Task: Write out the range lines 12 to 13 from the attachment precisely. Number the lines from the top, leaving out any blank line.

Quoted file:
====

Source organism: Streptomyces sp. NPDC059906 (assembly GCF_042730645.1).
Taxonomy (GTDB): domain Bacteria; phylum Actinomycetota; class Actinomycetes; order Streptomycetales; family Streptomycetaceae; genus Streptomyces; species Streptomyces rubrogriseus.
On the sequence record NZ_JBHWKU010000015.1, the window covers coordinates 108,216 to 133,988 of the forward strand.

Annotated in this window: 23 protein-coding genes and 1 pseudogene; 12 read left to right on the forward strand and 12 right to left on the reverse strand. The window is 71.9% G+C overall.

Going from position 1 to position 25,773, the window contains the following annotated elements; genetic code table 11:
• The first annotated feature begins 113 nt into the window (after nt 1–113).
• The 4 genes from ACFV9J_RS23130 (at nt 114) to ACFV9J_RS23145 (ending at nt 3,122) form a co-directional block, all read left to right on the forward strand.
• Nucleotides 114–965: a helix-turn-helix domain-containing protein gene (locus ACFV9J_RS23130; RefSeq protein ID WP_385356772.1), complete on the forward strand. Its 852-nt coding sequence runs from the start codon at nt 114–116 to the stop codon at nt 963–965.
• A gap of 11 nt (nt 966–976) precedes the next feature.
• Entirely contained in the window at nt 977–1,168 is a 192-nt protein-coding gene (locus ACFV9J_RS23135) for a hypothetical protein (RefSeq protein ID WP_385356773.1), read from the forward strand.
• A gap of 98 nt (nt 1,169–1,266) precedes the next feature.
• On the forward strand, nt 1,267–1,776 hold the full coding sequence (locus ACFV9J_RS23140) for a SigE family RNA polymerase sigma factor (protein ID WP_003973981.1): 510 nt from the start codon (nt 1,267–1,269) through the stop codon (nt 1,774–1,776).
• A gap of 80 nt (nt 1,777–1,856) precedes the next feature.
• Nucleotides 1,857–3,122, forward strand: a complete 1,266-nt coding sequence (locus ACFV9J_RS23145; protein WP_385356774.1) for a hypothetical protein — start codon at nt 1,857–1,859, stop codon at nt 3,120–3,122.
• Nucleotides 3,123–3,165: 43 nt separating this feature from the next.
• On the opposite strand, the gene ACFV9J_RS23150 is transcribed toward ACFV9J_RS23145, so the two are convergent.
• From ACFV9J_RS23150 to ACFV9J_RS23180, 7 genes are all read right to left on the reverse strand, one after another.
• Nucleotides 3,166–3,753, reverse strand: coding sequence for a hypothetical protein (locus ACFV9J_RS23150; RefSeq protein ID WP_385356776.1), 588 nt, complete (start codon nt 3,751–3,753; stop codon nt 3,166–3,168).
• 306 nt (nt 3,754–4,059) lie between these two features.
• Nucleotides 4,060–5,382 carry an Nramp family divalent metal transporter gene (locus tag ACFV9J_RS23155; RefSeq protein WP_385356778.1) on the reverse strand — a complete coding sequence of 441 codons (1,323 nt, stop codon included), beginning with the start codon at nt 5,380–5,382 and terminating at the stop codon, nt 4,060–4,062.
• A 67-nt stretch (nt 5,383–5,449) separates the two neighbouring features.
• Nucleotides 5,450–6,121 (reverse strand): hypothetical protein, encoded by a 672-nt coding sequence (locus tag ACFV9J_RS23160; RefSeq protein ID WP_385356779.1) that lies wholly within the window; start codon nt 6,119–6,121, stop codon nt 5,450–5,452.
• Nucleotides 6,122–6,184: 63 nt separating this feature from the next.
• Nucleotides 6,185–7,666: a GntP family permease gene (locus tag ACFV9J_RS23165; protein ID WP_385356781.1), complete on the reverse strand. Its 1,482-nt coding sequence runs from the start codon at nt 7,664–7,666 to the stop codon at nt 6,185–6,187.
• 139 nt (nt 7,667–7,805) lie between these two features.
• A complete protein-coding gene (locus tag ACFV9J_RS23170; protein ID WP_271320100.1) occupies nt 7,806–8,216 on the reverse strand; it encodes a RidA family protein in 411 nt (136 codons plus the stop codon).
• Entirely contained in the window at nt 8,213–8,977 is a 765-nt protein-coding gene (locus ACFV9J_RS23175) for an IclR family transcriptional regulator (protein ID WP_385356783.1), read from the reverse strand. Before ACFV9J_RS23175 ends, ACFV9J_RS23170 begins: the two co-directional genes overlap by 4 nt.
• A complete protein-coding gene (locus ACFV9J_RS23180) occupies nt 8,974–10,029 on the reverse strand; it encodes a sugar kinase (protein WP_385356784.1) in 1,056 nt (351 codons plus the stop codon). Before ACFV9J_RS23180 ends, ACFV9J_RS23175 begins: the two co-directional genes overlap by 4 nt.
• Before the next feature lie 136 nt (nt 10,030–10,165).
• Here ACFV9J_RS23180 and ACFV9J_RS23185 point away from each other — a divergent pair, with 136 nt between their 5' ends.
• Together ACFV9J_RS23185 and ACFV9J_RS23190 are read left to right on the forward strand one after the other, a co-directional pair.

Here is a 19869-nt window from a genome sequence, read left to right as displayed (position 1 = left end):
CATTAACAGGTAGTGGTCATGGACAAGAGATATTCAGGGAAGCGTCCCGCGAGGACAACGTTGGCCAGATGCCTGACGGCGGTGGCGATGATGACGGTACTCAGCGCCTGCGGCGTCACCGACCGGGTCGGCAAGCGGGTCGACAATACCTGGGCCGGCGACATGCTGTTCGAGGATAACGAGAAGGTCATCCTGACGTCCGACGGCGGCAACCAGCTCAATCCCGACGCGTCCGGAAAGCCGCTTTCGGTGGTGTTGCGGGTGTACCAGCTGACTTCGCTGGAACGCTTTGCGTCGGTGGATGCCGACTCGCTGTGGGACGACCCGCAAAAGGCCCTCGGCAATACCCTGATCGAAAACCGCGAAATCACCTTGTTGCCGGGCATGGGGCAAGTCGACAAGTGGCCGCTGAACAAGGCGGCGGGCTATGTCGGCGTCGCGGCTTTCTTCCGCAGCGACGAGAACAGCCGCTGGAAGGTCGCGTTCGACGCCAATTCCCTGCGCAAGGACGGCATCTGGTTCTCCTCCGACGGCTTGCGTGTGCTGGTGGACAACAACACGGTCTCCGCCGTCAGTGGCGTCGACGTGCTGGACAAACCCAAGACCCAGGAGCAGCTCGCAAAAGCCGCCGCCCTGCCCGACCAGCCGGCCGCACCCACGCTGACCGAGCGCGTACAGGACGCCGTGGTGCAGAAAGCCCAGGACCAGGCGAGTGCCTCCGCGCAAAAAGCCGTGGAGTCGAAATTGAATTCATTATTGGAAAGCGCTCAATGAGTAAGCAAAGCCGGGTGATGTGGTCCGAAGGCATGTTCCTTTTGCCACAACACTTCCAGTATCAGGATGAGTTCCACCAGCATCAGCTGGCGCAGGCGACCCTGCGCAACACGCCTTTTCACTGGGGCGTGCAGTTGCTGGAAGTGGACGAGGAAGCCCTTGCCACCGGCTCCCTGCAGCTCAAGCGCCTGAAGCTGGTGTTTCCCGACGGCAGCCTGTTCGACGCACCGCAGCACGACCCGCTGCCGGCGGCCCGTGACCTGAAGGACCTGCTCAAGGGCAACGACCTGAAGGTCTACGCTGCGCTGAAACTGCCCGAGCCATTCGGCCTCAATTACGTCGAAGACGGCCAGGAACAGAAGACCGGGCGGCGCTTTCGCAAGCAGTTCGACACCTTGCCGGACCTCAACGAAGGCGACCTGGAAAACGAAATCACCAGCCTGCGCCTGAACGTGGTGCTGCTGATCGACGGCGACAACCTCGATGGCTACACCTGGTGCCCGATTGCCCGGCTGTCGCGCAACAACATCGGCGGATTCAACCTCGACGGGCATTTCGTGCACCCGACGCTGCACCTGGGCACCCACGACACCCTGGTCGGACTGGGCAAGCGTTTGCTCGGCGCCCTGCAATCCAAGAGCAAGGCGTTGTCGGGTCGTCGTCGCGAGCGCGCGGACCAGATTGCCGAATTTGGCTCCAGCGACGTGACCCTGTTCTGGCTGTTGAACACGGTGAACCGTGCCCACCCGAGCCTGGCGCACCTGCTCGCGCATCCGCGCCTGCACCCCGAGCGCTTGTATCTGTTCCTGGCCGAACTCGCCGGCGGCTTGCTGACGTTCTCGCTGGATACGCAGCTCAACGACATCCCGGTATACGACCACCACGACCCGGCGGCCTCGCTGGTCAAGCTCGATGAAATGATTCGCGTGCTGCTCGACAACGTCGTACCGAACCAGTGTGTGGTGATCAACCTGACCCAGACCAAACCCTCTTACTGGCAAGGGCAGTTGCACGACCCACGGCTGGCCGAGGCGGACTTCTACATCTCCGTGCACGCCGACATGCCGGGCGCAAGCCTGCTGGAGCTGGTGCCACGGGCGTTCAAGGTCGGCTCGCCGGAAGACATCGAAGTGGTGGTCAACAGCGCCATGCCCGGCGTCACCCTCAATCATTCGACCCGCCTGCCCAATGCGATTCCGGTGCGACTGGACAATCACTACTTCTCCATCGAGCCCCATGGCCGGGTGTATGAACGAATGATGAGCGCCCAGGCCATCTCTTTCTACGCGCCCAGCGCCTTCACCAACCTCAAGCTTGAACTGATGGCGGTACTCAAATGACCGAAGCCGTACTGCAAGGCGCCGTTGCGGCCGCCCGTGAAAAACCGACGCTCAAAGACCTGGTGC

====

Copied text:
• On the forward strand, nt 1,267–1,776 hold the full coding sequence (locus ACFV9J_RS23140) for a SigE family RNA polymerase sigma factor (protein ID WP_003973981.1): 510 nt from the start codon (nt 1,267–1,269) through the stop codon (nt 1,774–1,776).
• A gap of 80 nt (nt 1,777–1,856) precedes the next feature.